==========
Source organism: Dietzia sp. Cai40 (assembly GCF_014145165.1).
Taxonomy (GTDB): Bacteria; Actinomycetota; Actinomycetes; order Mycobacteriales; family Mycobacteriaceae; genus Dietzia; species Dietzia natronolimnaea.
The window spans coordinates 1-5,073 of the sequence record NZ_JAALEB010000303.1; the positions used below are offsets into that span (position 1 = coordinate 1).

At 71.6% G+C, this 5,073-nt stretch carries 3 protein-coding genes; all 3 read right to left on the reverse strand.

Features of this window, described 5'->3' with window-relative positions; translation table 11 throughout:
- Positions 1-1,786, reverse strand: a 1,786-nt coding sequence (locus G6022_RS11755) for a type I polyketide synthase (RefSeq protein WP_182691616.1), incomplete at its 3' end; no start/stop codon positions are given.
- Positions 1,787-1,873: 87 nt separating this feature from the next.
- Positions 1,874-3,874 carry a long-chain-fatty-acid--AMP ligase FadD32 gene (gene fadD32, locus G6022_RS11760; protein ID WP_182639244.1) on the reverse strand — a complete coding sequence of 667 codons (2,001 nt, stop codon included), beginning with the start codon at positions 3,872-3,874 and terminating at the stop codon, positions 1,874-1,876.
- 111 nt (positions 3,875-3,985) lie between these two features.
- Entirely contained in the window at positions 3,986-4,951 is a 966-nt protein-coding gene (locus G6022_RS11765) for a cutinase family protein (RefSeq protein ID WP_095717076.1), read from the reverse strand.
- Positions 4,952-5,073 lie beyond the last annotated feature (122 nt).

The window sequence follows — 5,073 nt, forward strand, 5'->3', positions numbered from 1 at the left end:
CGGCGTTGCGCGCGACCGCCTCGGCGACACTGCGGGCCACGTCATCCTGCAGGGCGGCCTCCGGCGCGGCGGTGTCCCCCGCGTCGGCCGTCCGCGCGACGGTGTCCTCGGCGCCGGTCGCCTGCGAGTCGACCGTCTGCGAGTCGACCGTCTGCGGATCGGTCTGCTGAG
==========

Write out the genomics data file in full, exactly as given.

Source organism: Dietzia sp. Cai40 (assembly GCF_014145165.1).
Taxonomy (GTDB): Bacteria; Actinomycetota; Actinomycetes; order Mycobacteriales; family Mycobacteriaceae; genus Dietzia; species Dietzia natronolimnaea.
The window spans coordinates 1-5,073 of the sequence record NZ_JAALEB010000303.1; the positions used below are offsets into that span (position 1 = coordinate 1).

At 71.6% G+C, this 5,073-nt stretch carries 3 protein-coding genes; all 3 read right to left on the reverse strand.

Features of this window, described 5'->3' with window-relative positions; translation table 11 throughout:
- Positions 1-1,786, reverse strand: a 1,786-nt coding sequence (locus G6022_RS11755) for a type I polyketide synthase (RefSeq protein WP_182691616.1), incomplete at its 3' end; no start/stop codon positions are given.
- Positions 1,787-1,873: 87 nt separating this feature from the next.
- Positions 1,874-3,874 carry a long-chain-fatty-acid--AMP ligase FadD32 gene (gene fadD32, locus G6022_RS11760; protein ID WP_182639244.1) on the reverse strand — a complete coding sequence of 667 codons (2,001 nt, stop codon included), beginning with the start codon at positions 3,872-3,874 and terminating at the stop codon, positions 1,874-1,876.
- 111 nt (positions 3,875-3,985) lie between these two features.
- Entirely contained in the window at positions 3,986-4,951 is a 966-nt protein-coding gene (locus G6022_RS11765) for a cutinase family protein (RefSeq protein ID WP_095717076.1), read from the reverse strand.
- Positions 4,952-5,073 lie beyond the last annotated feature (122 nt).

The window sequence follows — 5,073 nt, forward strand, 5'->3', positions numbered from 1 at the left end:
CGGCGTTGCGCGCGACCGCCTCGGCGACACTGCGGGCCACGTCATCCTGCAGGGCGGCCTCCGGCGCGGCGGTGTCCCCCGCGTCGGCCGTCCGCGCGACGGTGTCCTCGGCGCCGGTCGCCTGCGAGTCGACCGTCTGCGAGTCGACCGTCTGCGGATCGGTCTGCTGAG